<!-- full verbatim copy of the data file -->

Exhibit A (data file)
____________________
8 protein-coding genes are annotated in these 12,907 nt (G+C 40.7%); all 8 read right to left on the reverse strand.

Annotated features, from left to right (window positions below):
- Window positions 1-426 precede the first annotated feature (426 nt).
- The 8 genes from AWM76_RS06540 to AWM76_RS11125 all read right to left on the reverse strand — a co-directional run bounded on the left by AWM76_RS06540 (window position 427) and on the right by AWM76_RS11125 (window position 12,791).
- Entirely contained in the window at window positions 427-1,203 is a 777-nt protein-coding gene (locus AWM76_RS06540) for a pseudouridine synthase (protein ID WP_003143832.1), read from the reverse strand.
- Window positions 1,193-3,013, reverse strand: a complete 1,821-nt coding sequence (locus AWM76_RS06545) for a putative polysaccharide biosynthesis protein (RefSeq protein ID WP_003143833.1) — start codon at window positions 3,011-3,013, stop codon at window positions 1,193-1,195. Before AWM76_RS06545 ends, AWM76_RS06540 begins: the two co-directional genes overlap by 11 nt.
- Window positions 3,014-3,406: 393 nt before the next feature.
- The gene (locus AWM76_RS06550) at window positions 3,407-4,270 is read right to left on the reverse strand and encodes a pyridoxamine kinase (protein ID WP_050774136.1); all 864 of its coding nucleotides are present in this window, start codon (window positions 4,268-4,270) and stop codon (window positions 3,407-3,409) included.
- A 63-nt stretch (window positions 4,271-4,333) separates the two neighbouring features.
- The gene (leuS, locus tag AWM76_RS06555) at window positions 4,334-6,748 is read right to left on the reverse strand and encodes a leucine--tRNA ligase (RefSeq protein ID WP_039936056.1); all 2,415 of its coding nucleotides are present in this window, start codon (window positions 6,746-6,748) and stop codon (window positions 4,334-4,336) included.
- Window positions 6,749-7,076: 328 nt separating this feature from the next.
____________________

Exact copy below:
8 protein-coding genes are annotated in these 12,907 nt (G+C 40.7%); all 8 read right to left on the reverse strand.

Annotated features, from left to right (window positions below):
- Window positions 1-426 precede the first annotated feature (426 nt).
- The 8 genes from AWM76_RS06540 to AWM76_RS11125 all read right to left on the reverse strand — a co-directional run bounded on the left by AWM76_RS06540 (window position 427) and on the right by AWM76_RS11125 (window position 12,791).
- Entirely contained in the window at window positions 427-1,203 is a 777-nt protein-coding gene (locus AWM76_RS06540) for a pseudouridine synthase (protein ID WP_003143832.1), read from the reverse strand.
- Window positions 1,193-3,013, reverse strand: a complete 1,821-nt coding sequence (locus AWM76_RS06545) for a putative polysaccharide biosynthesis protein (RefSeq protein ID WP_003143833.1) — start codon at window positions 3,011-3,013, stop codon at window positions 1,193-1,195. Before AWM76_RS06545 ends, AWM76_RS06540 begins: the two co-directional genes overlap by 11 nt.
- Window positions 3,014-3,406: 393 nt before the next feature.
- The gene (locus AWM76_RS06550) at window positions 3,407-4,270 is read right to left on the reverse strand and encodes a pyridoxamine kinase (protein ID WP_050774136.1); all 864 of its coding nucleotides are present in this window, start codon (window positions 4,268-4,270) and stop codon (window positions 3,407-3,409) included.
- A 63-nt stretch (window positions 4,271-4,333) separates the two neighbouring features.
- The gene (leuS, locus tag AWM76_RS06555) at window positions 4,334-6,748 is read right to left on the reverse strand and encodes a leucine--tRNA ligase (RefSeq protein ID WP_039936056.1); all 2,415 of its coding nucleotides are present in this window, start codon (window positions 6,746-6,748) and stop codon (window positions 4,334-4,336) included.
- Window positions 6,749-7,076: 328 nt separating this feature from the next.